Friday, December 7, 2012

Bedale Viking Hoard on Display

Viking Silver Hoard, Bedale
© David Gill
I was able to pop in and see the Bedale Viking Hoard on display in Room 2 of the British Museum (next to the relocated Sutton Hoo material). The hoard was found in May 2012 on farmland in North Yorkshire. The label in Room 2 tells us that the finders were 'walking' across an open field when they 'found' the hoard. The impression given by the label suggests a chance find made during a ramble through the lush countryside of the Yorkshire dales.

The Northern Echo ("Viking treasure unearthed in North Yorkshire", December 4, 2012) gives a significantly different version: "A pair of metal detectorists stumbled across a fabulous hoard of Viking treasure as they scanned a field in North Yorkshire."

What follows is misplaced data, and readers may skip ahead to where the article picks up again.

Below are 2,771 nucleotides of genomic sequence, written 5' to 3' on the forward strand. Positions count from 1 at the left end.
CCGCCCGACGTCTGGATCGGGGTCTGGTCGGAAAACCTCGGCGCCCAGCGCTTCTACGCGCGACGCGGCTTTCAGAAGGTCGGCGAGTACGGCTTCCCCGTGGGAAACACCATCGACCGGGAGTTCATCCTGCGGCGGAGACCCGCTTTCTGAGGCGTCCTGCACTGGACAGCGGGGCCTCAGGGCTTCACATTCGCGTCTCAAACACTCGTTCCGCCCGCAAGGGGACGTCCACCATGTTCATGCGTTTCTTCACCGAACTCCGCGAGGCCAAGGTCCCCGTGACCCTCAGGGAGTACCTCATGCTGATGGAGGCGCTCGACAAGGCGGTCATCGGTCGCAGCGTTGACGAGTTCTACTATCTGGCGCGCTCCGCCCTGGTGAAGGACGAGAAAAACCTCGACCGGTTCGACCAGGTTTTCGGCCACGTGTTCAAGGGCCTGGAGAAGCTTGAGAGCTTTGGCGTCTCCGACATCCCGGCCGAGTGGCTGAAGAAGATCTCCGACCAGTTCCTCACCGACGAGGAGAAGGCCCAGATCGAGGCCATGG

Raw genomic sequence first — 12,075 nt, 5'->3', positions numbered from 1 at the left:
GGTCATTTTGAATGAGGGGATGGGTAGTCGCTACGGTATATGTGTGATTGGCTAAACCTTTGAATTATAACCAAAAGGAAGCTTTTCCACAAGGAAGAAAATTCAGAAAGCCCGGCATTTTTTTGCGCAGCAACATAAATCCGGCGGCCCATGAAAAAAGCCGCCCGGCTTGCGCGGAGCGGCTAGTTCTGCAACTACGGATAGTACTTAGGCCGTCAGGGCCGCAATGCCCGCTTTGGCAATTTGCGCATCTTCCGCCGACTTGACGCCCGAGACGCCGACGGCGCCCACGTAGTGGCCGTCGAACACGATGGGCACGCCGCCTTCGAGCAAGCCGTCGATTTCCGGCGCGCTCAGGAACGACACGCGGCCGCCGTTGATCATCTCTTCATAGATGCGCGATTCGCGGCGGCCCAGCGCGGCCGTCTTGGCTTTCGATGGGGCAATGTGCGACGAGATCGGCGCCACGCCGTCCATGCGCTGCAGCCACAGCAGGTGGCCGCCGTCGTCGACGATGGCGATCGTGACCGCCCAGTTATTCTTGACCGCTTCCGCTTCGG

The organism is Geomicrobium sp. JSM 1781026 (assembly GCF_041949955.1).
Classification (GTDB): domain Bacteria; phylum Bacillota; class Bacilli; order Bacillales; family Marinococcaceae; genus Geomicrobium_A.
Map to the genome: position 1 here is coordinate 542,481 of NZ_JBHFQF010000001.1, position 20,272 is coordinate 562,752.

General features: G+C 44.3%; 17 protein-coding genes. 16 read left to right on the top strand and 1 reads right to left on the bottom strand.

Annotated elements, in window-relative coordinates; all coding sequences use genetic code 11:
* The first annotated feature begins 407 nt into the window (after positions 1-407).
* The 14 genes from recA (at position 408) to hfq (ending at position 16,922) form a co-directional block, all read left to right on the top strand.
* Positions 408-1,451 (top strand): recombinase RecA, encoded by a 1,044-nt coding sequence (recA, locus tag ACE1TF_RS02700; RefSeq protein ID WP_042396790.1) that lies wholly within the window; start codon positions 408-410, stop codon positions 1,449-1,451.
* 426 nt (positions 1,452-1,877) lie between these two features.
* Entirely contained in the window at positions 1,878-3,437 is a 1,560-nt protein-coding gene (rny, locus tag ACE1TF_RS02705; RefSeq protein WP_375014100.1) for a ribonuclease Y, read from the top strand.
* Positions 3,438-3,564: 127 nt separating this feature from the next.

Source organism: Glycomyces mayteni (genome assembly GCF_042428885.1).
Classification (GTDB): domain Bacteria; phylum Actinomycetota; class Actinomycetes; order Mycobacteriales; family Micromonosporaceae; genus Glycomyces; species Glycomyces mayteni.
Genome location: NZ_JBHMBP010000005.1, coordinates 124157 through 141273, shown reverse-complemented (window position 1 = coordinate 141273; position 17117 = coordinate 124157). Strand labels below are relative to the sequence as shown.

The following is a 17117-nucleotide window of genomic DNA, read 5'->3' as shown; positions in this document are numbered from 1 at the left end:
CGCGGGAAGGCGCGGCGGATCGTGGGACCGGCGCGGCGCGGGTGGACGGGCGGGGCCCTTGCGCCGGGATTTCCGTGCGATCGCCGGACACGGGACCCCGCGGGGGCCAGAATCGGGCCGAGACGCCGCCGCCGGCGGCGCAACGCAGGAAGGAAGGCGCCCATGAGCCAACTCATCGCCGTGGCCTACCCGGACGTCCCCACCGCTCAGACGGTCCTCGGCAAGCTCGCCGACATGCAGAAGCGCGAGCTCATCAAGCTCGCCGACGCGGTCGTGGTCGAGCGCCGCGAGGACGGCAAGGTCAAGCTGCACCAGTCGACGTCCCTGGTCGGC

The PAS database confirms this: "The hoard was found while searching with a metal-detector on open pasture land".

Why does the British Museum and PAS fail to mention metal-detecting on the public label for the display? Is there a growing unease about the growing number of hoards that are being removed from the ground in England and Wales?

For an academic forum piece on this issue ("The Portable Antiquities Scheme and the Treasure Act: Protecting the Archaeology of England and Wales?"), and published by the Institute of Archaeology at UCL, see here.

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1 comment:

heritageaction said...

Perhaps the mystery lies in the fact it was said to be pasture land?

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